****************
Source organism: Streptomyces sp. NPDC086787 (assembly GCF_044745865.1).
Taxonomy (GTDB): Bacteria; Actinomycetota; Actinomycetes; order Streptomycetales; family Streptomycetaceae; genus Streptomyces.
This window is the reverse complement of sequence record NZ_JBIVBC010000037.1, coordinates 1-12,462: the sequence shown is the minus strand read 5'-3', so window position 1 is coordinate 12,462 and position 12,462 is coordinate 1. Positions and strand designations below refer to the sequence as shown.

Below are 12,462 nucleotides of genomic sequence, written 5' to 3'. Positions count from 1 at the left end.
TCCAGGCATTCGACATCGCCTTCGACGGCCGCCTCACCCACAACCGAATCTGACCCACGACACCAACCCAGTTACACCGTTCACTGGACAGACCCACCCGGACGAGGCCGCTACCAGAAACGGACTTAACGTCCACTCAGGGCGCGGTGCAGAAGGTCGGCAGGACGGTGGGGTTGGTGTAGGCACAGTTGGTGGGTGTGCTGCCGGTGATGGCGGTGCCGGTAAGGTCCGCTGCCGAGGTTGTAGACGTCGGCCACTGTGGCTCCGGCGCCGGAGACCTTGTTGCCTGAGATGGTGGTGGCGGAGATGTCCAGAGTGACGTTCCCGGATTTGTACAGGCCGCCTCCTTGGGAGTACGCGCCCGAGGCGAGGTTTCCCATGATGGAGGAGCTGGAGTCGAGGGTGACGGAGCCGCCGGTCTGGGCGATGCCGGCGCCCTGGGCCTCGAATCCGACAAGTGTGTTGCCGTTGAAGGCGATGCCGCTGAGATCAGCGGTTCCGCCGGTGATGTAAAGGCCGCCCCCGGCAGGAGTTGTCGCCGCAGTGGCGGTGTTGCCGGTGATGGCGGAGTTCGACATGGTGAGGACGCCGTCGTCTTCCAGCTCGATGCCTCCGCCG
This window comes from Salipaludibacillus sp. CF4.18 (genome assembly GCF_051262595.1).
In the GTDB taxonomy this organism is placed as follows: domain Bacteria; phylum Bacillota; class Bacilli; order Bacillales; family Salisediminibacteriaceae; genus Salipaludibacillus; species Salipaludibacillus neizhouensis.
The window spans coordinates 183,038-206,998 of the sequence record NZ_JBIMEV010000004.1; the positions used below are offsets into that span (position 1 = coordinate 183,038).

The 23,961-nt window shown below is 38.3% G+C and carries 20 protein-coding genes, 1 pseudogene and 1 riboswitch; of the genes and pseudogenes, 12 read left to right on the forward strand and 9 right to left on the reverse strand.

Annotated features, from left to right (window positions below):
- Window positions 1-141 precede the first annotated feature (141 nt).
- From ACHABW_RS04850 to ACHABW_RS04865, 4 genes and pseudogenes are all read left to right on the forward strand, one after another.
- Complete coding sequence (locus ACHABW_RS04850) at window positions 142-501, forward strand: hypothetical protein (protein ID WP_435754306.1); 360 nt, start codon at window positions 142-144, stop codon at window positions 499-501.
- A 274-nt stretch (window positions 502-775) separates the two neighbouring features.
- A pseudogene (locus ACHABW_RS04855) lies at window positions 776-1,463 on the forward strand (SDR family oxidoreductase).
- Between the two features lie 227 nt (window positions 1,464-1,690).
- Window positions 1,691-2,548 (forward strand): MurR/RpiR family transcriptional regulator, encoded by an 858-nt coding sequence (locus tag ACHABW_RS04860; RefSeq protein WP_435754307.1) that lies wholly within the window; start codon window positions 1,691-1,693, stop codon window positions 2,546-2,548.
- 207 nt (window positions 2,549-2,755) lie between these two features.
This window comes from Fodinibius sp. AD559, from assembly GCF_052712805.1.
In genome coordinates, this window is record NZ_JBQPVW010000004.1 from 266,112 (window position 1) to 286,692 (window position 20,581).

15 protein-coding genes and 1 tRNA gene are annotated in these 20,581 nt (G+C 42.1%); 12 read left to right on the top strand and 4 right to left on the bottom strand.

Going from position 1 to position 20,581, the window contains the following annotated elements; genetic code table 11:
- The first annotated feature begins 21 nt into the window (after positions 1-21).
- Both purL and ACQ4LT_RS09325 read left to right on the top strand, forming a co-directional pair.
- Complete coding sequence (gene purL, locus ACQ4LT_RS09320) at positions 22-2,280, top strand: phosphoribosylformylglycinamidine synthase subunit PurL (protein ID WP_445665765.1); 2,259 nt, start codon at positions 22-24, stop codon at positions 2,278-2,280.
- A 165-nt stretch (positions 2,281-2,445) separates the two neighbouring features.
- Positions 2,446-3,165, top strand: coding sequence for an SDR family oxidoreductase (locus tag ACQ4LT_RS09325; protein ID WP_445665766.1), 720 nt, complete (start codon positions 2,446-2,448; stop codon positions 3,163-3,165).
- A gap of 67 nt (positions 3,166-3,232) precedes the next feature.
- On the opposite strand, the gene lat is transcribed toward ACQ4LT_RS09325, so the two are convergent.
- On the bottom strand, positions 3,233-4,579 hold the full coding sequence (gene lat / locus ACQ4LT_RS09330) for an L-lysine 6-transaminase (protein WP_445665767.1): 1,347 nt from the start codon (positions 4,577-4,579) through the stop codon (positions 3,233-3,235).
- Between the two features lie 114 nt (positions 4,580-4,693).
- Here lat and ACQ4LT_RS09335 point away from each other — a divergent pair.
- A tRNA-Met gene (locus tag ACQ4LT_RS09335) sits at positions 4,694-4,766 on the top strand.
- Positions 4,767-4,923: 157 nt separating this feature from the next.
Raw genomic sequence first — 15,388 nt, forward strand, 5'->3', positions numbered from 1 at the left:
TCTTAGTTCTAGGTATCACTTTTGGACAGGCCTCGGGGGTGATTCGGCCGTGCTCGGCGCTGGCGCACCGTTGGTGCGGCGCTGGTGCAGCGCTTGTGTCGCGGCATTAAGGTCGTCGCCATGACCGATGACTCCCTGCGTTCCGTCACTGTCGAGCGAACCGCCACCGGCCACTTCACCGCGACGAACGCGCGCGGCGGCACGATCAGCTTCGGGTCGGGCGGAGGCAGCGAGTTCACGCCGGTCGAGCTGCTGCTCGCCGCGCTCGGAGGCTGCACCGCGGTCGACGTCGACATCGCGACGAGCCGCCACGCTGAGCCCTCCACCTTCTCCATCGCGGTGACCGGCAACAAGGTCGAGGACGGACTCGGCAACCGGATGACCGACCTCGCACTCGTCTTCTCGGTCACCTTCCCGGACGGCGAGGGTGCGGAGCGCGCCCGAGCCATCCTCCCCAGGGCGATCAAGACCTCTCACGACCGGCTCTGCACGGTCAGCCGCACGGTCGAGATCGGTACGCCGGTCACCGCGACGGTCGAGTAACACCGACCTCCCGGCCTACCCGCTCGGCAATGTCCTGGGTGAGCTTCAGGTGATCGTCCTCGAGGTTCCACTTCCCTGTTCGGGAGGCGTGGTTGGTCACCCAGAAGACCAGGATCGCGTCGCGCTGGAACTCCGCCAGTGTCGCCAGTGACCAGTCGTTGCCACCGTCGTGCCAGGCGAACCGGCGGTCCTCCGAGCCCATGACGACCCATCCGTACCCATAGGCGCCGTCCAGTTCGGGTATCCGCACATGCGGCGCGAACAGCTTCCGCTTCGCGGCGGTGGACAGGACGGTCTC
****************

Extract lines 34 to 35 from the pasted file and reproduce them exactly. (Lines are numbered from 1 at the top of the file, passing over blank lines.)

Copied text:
- Positions 4,767-4,923: 157 nt separating this feature from the next.
Raw genomic sequence first — 15,388 nt, forward strand, 5'->3', positions numbered from 1 at the left: